by Edward Chancellor
Alexander Ineichen, a Swiss financial analyst, has published a collection of epigrams and aphorism which together constitute what he calls Applied Wisdom: 700 Witticisms to Save Your Ass(ets). This book is intended for investors, but trying to understand the course of the pandemic presents similar challenges to mastering the financial markets – in both cases, there is a great deal of uncertainty, faulty modelling and forecasting, vested interests and a prevailing crowd psychology to contend with. Successful investors are nature’s contrarians and nonfinancial sceptics can learn much from Ineichen’s collected witticisms.
The Problem of Forecasting
The modern epidemiologist, equipped with complex mathematical models, has much in common with the contemporary economist. Both economists and epidemiologists attempt to forecast an immensely complex system, namely human society, equipped with models and data inputs that are not up to the task. Both face institutional pressures and incentives that produce a conformity of outlook. And when their forecasts turn out to be inaccurate, they suffer no ill consequences. As a result, they often fail to learn from their mistakes.
Ineichen says that markets are governed by Gump’s Law, (derived from a line in the movie Forrest Gump), which states that life is a box of chocolates because you don’t know what you’re going to get. When you next encounter someone who confidently predicts the course of the pandemic, some of the following responses might be apposite:
“Forecasting is not a respectable human activity, and not worthwhile beyond the shortest of periods.” – Peter Drucker
“The herd instinct among forecasters makes sheep look like independent thinkers.” – Edgar Fielder
“Anyone who causes harm by forecasting should be treated as either a fool or a liar. Some forecasters cause more damage to society than criminals.” – Nassim Nicholas Taleb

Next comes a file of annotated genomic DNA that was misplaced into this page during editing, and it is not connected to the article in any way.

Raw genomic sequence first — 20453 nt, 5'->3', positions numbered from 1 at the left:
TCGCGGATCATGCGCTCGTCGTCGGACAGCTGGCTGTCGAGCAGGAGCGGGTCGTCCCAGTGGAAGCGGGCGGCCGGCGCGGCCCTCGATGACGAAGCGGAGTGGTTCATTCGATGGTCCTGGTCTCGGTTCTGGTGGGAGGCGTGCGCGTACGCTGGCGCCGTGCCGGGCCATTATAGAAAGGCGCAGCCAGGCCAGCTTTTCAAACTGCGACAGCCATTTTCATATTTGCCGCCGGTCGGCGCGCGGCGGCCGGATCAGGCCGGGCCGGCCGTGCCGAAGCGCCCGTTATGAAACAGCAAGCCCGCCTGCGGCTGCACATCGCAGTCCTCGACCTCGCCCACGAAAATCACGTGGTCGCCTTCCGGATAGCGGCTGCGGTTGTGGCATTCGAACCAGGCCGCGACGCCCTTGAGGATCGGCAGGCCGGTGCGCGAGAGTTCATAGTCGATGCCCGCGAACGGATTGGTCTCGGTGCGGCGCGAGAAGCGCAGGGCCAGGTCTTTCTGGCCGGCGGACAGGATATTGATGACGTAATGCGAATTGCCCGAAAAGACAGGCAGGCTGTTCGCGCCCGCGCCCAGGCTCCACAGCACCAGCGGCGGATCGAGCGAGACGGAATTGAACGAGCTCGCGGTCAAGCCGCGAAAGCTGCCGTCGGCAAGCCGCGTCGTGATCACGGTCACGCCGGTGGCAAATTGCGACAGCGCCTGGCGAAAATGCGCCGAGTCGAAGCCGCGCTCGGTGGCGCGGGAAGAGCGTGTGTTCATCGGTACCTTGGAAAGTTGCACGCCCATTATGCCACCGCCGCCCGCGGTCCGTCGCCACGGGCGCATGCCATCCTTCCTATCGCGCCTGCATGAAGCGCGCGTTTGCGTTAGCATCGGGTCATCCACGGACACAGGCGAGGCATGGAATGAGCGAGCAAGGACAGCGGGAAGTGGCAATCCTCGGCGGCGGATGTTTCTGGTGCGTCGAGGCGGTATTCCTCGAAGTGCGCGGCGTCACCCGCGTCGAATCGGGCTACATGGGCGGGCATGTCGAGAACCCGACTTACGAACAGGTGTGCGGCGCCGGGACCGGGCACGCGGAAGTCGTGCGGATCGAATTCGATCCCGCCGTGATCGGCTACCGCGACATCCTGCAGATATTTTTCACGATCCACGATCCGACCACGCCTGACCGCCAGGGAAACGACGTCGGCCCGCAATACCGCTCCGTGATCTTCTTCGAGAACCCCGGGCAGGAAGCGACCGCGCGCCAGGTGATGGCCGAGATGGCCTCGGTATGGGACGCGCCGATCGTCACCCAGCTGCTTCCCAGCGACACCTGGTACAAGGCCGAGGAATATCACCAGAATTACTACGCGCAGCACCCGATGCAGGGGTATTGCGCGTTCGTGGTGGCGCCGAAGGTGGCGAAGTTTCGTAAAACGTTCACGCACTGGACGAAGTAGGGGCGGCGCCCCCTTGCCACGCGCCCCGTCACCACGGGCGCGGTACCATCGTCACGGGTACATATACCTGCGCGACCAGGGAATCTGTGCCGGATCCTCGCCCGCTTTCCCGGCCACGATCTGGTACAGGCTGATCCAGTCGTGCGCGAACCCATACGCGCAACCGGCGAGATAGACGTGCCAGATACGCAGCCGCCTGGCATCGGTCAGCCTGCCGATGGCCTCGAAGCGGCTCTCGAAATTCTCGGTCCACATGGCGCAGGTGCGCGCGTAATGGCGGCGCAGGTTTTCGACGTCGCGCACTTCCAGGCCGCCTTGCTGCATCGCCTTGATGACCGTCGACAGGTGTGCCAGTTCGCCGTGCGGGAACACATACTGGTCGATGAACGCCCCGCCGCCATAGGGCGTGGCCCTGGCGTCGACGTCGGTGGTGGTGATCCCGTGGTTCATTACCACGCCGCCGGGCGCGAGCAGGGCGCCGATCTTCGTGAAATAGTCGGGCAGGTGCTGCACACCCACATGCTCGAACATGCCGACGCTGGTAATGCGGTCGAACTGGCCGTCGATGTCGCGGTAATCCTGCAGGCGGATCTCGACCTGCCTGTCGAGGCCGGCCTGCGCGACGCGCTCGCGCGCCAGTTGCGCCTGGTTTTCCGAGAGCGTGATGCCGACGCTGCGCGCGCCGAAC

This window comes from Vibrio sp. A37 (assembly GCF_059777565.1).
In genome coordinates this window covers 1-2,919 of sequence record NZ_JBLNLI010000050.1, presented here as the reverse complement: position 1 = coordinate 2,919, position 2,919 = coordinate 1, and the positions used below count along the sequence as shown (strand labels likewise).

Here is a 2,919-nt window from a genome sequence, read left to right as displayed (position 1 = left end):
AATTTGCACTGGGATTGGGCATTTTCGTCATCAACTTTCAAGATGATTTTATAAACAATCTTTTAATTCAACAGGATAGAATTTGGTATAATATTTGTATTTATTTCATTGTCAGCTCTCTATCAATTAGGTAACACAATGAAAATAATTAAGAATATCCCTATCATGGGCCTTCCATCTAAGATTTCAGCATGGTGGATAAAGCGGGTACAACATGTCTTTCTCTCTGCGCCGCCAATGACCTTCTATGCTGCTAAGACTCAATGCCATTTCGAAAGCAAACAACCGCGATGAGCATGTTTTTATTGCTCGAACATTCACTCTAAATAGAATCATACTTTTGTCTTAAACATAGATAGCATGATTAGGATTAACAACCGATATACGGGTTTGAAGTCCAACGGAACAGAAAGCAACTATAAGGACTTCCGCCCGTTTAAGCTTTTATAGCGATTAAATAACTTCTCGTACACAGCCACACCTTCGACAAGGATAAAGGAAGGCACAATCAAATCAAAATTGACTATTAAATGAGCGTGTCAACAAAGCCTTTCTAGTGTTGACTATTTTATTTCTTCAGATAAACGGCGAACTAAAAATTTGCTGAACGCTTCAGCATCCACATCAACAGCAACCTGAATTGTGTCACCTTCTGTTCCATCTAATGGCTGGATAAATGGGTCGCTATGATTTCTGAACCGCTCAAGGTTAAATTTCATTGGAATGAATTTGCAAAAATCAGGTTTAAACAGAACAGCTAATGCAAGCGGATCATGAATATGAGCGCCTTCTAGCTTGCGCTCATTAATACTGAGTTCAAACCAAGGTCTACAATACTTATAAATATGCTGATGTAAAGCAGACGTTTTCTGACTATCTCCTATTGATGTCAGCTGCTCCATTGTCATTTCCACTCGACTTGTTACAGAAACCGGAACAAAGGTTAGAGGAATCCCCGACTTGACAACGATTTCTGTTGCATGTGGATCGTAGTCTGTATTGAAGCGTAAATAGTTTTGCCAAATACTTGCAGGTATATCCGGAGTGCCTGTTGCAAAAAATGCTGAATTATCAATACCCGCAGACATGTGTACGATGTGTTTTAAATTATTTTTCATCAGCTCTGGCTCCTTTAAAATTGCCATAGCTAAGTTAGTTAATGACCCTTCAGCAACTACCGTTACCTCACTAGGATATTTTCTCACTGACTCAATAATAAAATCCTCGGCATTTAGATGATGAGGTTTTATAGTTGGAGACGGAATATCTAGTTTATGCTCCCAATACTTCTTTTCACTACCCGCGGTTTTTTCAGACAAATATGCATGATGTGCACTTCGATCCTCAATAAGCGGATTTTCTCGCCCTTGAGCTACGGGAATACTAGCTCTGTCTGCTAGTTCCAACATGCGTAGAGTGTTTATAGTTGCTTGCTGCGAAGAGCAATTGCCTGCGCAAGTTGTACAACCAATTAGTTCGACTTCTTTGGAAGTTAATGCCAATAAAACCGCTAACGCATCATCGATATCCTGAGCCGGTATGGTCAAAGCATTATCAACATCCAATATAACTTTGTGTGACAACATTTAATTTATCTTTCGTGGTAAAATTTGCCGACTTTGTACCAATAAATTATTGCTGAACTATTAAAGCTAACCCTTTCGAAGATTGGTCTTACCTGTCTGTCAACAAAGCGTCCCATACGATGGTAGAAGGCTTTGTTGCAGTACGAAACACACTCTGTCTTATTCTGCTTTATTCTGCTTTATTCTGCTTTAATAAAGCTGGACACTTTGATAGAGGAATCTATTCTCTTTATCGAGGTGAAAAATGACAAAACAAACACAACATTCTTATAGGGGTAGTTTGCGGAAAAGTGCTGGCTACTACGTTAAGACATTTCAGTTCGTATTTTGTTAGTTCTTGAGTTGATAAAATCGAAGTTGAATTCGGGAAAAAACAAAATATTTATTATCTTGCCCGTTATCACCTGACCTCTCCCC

“Many of us smile at old-fashioned fortune-tellers. But when the soothsayers work with computer algorithms rather than tarot cards, we take their predictions seriously and are prepared to pay for them.” – Gerd Gigerenzer
Financial markets are moved by greed and fear. Society during pandemics is moved by hope and fear. Fear is the dominant emotion. Both fear and greed encourage a crowd mentality. The sceptic stands aloof from the crowd and tries to think for himself. The first step is to master fear:
“If you can control fear, it makes you more alert, like a deer coming across a lawn.” – Mike Tyson
The crowd is emotional, its nature is unquestioning, irrational and intolerant. Bad ideas spread contagiously:
“Man, like animals, has a natural tendency to imitation… the opinions and beliefs of crowds are specially propagated by contagion, but never by reasoning.” – Gustav Le Bon
“The majority is always in the wrong. Whenever you find yourself on the side of the majority, it is time to reform (or pause and reflect).” – Mark Twain
“When problems are difficult, the wisdom of crowds tends to fail, and small groups make better decisions.” – Mark Buchanan, physicist
“The fact that an opinion is widely held is no evidence whatever that it is not utterly absurd.” – Bertrand Russell.
Distrust of Experts
Sceptics have neither an unquestioning faith nor blind distrust of expert knowledge. However, they are wary:
“A knowledgeable fool is a greater fool than an ignorant fool.” – Moliere
They also distrust complex models:
“Essentially, all models are wrong, but some are useful.” – George Box
“Beware of geeks bearing formulas.” – Warren Buffett